Some historians believe that Spain and Britain had reached an informal arrangement to divide the French colony between them – Britain to take the south and Spain the north. British forces landed at Jérémie and Môle St Nicholas (the Môle). They besieged Port-au-Prince (or Port Républicain, as it was known under the Republic) and took it in June 1794.
The Spanish had launched a two-pronged offensive from the east. French forces checked Spanish progress toward Port-au-Prince in the south, but theSpanish pushed rapidly through the north, most of which they occupied by1794. Spain and Britain were poised to seize St Dominique, but severalfactors foiled their grand design.
One factor was illness. The British in particular fell victim to tropical disease, which thinned their ranks far more quickly than combat against theFrench. Southern forces led by Rigaud and northern forces led by another mulatto commander, Villatte, also forestalled a complete victory by the foreign forces. These uncertain conditions positioned Toussaint’s centrallylocated forces as the key to victory or defeat.
On 6th May 1794, Toussaint made a crucial decision, influenced by events inFrance. The Republic was now in the hands of the Jacobins, led by Maximilian Robespierre, who did honour the principles of Liberté, egalité and fraternité; they abolished slavery on 4th February 1794.
The Spanish had promised emancipation but they showed no signs of keeping their word in the territories that they controlled, and the British had reinstated slavery in the areas they occupied. Toussaint’s priority was emancipation so he had no choice but to cast his lot with the French.
In several raids against his former allies, Toussaint took the Artibonite region and retired briefly to Mirebalais. Toussaintproved to be a brilliant general, winning seven battles in seven days. As Rigaud’s forces achieved more limited success in the south, the tide clearlyswung in favour of the French Republicans.
A major turning point at this point was the 22nd July 1794 peace agreement between France and Spain. The agreement was not finalised until the signing of the Treaty of Basel the following year. The accord directed Spain to cedeits holdings on Hispaniola to France. The move effectively denied supplies,funding, and avenues of retreat to combatants under the Spanish aegis.
The armies of Jean-François and Biassou disbanded, and many flocked to the standard of Toussaint, the remaining black commander of stature.
In March 1796, Toussaint rescued the French commander, General Etienne-Maynard Laveaux, from a mulatto-led effort to depose him as the primary colonial authority. To express his gratitude, Laveaux appointed Toussaint lieutenant governor of St Dominique.
Toussaint used this position to increase his power within his homeland. He distrusted the intentions of all foreign parties – as well as those of the mulattoes – regarding the future of slavery; he believed that only black leadership could assure the continuation of an autonomous St Dominique. Heset out to consolidate his political and military positions, and he undercutthe positions of the French and the rebel mulattoes.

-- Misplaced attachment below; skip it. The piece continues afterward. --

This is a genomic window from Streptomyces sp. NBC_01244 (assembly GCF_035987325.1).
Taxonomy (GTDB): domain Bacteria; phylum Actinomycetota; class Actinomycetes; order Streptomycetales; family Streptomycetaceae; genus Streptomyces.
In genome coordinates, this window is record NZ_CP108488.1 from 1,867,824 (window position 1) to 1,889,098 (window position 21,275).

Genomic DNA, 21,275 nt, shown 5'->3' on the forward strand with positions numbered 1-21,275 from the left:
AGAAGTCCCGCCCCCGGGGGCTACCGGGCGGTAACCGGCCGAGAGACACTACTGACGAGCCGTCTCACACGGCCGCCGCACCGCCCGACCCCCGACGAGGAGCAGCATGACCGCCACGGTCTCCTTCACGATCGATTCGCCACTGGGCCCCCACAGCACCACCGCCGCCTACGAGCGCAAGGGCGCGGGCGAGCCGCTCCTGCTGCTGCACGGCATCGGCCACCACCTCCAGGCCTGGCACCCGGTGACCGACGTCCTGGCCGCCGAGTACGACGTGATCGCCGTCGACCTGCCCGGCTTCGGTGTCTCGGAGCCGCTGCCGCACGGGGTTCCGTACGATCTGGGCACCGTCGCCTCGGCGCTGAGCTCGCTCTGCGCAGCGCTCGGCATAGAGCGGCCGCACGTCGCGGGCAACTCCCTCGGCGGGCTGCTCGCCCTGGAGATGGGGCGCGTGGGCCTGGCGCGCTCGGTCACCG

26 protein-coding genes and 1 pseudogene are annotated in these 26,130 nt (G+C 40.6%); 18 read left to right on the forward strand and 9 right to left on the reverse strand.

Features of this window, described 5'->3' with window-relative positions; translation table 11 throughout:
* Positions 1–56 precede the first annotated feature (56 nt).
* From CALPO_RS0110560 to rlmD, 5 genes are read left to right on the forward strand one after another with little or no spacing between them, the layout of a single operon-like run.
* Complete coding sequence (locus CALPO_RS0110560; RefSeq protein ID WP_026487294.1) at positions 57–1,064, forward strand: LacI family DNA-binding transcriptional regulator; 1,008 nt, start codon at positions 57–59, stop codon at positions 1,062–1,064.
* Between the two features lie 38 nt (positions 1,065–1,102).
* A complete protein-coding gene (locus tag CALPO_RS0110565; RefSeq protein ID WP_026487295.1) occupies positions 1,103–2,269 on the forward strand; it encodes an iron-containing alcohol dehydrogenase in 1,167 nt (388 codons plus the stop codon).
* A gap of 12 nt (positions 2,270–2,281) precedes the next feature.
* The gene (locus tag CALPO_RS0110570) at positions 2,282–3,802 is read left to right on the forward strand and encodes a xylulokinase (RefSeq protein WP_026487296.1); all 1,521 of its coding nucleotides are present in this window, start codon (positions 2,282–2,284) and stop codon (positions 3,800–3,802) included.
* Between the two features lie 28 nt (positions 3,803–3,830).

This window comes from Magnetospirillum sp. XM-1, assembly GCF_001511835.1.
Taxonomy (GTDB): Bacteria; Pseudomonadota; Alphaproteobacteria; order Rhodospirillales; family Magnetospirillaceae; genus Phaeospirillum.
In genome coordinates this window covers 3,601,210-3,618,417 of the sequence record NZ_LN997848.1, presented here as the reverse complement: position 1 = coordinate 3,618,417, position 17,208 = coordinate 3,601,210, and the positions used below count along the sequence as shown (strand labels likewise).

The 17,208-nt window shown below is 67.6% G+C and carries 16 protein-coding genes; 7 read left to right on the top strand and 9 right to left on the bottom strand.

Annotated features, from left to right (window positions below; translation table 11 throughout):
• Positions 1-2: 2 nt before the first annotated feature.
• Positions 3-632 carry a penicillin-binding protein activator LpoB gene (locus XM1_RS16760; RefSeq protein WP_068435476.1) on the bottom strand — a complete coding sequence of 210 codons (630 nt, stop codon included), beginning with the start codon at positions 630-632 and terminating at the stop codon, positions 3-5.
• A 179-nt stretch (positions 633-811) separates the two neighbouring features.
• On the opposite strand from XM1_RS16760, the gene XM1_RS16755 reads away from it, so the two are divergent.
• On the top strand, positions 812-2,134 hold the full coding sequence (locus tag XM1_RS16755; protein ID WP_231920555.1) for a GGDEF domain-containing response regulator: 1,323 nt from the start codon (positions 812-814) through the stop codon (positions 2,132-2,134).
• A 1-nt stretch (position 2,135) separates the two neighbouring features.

A new group of French commissioners appointed Toussaint Général de Division (commander in chief of all French forces on the island). From this positionof strength, he resolved to move quickly and decisively to establish an autonomous state under black rule. He expelled Sonthonax, the leading French commissioner and concluded an agreement to end hostilities with Britain.
Toussaint tried to secure allegiance of the mulatto leader André Rigaud andthus to incorporate the majority of mulattoes into his national project, but his plan was thwarted by the French, who saw in Rigaud their last opportunity to retain dominion over the colony.
There followed a clash, sometimes referred to as the War of the Castes, between Toussaint’s predominantly black forces and Rigaud’s mulatto army.The contending colonial powers were engaged in intrigue and manipulation on both sides of the conflict. Toussaint, in correspondence with United States president John Adams, pledged that in exchange for support he would deny theFrench the use of St Dominique as a base for operations in North America.Adams, the leader of an independent, but still insecure, United States, found the arrangement desirable and dispatched arms and ships that greatly aided black forces. Later President Thomas Jefferson reversed the friendly American policy.
Rigaud’s army and ambitions were crushed and he fled the island in late1800. Toussaint secured the port of Santo Domingo in May 1800, Toussaint held sway over the whole of Hispaniola. This position gave him anopportunity to concentrate on restoring domestic order and productivity.